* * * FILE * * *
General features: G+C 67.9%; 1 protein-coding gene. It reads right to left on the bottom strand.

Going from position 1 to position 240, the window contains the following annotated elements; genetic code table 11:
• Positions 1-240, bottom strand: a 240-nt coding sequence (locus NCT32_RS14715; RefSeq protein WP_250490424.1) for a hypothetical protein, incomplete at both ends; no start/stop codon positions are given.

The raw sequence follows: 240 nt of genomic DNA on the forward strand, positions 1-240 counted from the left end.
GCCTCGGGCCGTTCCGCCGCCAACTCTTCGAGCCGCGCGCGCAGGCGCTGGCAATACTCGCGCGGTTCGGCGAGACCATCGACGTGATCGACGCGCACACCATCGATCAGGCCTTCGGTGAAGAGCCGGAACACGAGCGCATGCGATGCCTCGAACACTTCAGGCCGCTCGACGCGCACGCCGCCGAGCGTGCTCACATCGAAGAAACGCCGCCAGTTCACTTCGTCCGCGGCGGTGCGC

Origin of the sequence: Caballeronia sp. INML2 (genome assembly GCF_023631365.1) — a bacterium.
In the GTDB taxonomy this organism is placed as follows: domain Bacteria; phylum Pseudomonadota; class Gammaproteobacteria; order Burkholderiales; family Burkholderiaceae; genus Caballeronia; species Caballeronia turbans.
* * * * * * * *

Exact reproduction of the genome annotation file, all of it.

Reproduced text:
General features: G+C 67.9%; 1 protein-coding gene. It reads right to left on the bottom strand.

Going from position 1 to position 240, the window contains the following annotated elements; genetic code table 11:
• Positions 1-240, bottom strand: a 240-nt coding sequence (locus NCT32_RS14715; RefSeq protein WP_250490424.1) for a hypothetical protein, incomplete at both ends; no start/stop codon positions are given.

The raw sequence follows: 240 nt of genomic DNA on the forward strand, positions 1-240 counted from the left end.
GCCTCGGGCCGTTCCGCCGCCAACTCTTCGAGCCGCGCGCGCAGGCGCTGGCAATACTCGCGCGGTTCGGCGAGACCATCGACGTGATCGACGCGCACACCATCGATCAGGCCTTCGGTGAAGAGCCGGAACACGAGCGCATGCGATGCCTCGAACACTTCAGGCCGCTCGACGCGCACGCCGCCGAGCGTGCTCACATCGAAGAAACGCCGCCAGTTCACTTCGTCCGCGGCGGTGCGC

Origin of the sequence: Caballeronia sp. INML2 (genome assembly GCF_023631365.1) — a bacterium.
In the GTDB taxonomy this organism is placed as follows: domain Bacteria; phylum Pseudomonadota; class Gammaproteobacteria; order Burkholderiales; family Burkholderiaceae; genus Caballeronia; species Caballeronia turbans.